# Does the Dorroh Extension Theorem simplify ring theory to the study of rings with identity?

I came across a theorem called Dorroh Extension Theorem while reading a textbook on ring theory. What the theorem essentially says is that any ring $R$ can be embedded in a ring $R^{\prime}$ with identity, i.e. there exists a subring $S^{\prime}$ of $R^{\prime}$ such that $R\cong S^{\prime}$. What I cannot understand is the following question.

Why does not this theorem simplify ring theory to the study of rings with identity?

The fastest answer that comes to my mind is that a subring of a ring is not necessarily a ring with identity. But is this the only reason? I'll be grateful for any help provided.

Edit: Proof of the Dorroh Extension theorem.

Consider $R\times\mathbb{Z}$. Define the operations as $(a,m)+(b,n)=(a+b,m+n)$ and $(a,m)(b,n)=(ab+an+mb, mn)$. Then $R\times \mathbb{Z}$ is a ring with identity $(0,1)$. And $R\times\{0\}$ is a subring of $R\times\mathbb{Z}$. Moreover $f:R\to R\times\{0\}$ given by $f(a)=(a,0)$ is an isomorphism. Hence the theorem "Any ring can be embedded in a ring with identity".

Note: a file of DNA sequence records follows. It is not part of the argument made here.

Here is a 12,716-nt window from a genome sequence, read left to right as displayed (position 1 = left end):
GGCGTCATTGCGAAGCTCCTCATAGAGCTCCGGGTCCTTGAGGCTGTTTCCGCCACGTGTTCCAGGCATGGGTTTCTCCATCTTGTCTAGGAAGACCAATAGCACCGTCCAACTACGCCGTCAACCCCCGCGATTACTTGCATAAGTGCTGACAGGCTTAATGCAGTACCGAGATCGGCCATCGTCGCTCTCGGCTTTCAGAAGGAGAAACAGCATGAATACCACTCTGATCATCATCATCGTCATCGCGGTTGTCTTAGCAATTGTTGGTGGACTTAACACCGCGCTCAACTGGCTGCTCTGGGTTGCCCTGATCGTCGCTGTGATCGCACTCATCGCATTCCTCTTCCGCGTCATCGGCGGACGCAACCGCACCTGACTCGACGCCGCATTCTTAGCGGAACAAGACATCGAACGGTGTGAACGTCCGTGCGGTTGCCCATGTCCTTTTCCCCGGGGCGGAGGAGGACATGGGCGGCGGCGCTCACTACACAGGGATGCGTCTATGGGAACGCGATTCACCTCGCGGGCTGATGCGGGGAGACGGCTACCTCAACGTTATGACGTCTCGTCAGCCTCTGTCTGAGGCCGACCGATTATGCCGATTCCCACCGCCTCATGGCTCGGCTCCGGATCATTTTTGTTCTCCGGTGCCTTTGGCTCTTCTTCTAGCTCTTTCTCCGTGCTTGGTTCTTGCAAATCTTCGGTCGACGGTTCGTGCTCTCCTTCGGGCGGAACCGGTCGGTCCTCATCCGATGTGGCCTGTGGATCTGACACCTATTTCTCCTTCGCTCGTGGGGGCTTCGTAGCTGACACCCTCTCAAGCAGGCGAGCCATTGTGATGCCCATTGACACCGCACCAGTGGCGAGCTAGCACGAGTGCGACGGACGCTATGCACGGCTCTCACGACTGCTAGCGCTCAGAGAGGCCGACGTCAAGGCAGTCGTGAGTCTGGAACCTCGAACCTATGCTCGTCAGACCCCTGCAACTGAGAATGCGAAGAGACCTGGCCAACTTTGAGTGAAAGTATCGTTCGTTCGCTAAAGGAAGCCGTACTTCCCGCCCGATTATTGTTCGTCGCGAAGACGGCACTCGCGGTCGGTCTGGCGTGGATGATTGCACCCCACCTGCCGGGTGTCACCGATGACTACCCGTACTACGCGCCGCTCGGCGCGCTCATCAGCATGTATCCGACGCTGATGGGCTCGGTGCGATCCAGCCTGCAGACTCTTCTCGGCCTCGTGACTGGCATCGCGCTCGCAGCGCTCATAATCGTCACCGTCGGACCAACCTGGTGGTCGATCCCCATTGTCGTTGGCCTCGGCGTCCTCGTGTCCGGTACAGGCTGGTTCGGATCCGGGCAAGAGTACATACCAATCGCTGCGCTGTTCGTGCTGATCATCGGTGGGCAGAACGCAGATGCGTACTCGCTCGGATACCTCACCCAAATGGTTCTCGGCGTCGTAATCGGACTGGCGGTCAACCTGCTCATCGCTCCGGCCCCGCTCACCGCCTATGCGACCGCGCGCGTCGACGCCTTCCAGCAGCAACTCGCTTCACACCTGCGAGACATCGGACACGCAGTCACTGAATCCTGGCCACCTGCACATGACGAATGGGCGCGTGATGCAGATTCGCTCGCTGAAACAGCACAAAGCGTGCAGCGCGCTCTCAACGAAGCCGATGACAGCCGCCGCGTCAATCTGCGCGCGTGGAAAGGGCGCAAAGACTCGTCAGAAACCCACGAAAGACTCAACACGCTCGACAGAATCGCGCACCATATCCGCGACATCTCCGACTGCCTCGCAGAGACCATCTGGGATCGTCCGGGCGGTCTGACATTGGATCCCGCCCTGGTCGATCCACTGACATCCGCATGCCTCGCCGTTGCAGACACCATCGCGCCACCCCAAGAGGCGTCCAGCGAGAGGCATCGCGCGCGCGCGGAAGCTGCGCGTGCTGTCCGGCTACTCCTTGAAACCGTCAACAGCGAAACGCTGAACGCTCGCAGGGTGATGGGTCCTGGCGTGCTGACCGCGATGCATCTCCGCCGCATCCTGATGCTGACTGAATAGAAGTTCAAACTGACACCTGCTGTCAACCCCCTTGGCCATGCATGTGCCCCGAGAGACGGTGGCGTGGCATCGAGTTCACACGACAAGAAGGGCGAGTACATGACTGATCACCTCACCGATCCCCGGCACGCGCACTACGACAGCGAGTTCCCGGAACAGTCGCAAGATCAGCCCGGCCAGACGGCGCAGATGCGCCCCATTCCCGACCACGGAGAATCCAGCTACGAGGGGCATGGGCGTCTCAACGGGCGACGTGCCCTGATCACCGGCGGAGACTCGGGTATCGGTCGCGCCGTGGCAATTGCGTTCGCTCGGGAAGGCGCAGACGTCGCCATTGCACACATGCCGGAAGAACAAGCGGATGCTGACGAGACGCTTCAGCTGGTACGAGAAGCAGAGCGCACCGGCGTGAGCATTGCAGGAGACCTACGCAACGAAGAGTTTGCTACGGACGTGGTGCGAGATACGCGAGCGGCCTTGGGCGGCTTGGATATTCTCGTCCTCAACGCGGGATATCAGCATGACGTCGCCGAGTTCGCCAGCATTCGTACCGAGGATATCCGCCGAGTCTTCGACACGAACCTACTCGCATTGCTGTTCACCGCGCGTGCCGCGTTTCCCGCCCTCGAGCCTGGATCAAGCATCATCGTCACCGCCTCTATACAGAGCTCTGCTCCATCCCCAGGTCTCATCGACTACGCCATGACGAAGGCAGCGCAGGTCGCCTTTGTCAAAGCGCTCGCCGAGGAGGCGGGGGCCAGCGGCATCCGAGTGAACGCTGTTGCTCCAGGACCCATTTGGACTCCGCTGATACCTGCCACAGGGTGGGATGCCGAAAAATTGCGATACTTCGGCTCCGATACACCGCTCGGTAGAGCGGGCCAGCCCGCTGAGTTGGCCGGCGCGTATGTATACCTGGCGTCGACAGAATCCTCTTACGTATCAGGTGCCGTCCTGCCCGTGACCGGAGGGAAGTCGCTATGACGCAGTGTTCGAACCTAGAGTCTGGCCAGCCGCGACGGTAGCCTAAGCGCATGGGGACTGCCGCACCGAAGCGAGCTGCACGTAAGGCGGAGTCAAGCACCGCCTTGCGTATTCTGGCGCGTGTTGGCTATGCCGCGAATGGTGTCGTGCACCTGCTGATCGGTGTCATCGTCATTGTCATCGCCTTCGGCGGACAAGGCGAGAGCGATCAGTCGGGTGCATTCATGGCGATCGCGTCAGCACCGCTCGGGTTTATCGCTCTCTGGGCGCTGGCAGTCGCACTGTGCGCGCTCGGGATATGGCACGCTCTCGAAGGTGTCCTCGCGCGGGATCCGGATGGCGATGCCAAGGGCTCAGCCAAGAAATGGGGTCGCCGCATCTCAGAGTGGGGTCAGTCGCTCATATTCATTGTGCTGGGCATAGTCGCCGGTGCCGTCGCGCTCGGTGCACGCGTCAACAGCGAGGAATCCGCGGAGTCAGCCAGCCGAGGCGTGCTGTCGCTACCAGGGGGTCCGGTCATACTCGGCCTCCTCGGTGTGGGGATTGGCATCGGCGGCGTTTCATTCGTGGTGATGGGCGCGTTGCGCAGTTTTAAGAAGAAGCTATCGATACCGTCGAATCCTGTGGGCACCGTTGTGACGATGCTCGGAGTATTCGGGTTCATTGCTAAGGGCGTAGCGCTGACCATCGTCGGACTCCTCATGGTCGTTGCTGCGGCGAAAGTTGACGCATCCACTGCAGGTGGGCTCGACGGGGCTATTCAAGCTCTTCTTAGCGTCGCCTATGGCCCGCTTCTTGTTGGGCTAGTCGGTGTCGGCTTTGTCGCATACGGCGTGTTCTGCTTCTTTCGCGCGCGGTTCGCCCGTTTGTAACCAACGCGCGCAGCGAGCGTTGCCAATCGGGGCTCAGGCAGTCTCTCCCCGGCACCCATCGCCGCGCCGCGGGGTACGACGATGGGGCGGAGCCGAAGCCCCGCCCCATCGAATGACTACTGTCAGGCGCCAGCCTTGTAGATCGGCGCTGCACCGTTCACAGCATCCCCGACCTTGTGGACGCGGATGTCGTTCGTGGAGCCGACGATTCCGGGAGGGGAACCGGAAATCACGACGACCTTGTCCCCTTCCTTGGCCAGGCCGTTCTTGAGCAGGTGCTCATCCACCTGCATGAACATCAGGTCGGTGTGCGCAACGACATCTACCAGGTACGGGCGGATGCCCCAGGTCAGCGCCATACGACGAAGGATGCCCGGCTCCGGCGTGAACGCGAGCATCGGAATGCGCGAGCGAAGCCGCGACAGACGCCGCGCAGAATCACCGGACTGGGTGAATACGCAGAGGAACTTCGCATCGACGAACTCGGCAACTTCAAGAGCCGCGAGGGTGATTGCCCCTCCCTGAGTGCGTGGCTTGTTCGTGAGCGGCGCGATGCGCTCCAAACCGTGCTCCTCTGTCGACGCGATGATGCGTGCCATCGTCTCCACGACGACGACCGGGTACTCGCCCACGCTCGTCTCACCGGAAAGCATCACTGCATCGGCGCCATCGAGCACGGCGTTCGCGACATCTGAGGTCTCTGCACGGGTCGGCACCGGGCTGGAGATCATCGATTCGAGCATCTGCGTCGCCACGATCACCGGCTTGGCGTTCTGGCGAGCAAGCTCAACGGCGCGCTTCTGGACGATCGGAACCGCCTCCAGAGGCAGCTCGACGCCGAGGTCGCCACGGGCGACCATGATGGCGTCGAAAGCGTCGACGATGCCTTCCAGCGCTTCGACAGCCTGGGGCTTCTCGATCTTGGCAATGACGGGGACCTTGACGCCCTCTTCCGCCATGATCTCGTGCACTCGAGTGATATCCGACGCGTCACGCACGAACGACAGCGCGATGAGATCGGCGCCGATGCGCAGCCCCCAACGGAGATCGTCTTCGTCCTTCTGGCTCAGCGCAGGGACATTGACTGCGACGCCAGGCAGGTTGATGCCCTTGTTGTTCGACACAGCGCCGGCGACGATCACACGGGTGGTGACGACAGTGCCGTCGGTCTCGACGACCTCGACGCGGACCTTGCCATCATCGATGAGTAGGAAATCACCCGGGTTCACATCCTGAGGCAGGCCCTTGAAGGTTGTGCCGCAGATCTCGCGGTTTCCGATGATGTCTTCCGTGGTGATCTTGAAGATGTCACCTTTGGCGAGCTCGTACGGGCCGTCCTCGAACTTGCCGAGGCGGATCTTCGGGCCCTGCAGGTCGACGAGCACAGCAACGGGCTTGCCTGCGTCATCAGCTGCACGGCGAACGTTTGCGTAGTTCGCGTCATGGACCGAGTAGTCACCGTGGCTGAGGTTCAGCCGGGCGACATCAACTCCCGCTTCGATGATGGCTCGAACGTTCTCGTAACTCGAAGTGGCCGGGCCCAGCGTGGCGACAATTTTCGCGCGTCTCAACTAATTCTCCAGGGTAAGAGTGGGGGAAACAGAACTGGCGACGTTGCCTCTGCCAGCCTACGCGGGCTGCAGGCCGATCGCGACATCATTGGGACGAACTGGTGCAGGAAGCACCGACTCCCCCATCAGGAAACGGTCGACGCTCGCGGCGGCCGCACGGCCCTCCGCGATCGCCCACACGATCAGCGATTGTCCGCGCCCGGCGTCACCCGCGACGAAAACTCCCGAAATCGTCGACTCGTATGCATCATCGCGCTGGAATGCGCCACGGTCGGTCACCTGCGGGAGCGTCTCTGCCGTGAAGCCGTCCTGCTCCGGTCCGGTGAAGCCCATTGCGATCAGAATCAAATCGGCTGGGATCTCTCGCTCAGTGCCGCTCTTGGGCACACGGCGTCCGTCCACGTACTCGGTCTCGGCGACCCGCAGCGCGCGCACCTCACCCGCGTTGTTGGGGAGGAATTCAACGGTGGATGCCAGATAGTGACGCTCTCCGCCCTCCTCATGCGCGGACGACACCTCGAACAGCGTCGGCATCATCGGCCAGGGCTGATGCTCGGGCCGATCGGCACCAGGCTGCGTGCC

• Please give a reference where Dorroh's extension theorem is explicited. – Jean Marie May 21 '17 at 4:56
• @JeanMarie At this point, Janitha357 would presumably just be googling a resource which you can do just as well. The only thing Janitha357 can provide beyond that is verifying that it does correspond to what is in the book. Alternatively, you could ask Janitha357 to provide the exact statement of the theorem. – Derek Elkins left SE May 21 '17 at 5:12
• @JeanMarie I will edit my question so that you can see the exact statement of the theorem and it's proof. – Janitha357 May 21 '17 at 5:21
• @Janitha357 : I think it's the same reason why Steinitz's theorem doesn't simplify the study of fields to algebraically closed fields. Indeed, any ring can be embedded in a unitary ring, but there are properties of non unitary rings that are special to them and that you can't see when looking at the bigger unitary field in which it is embedded. See this answer I gave that shows that some properties are drastically different in non unital rings : math.stackexchange.com/questions/2194671/… – Maxime Ramzi May 21 '17 at 10:08
• Check this answer: math.stackexchange.com/a/16171/133781 – Xam May 21 '17 at 17:32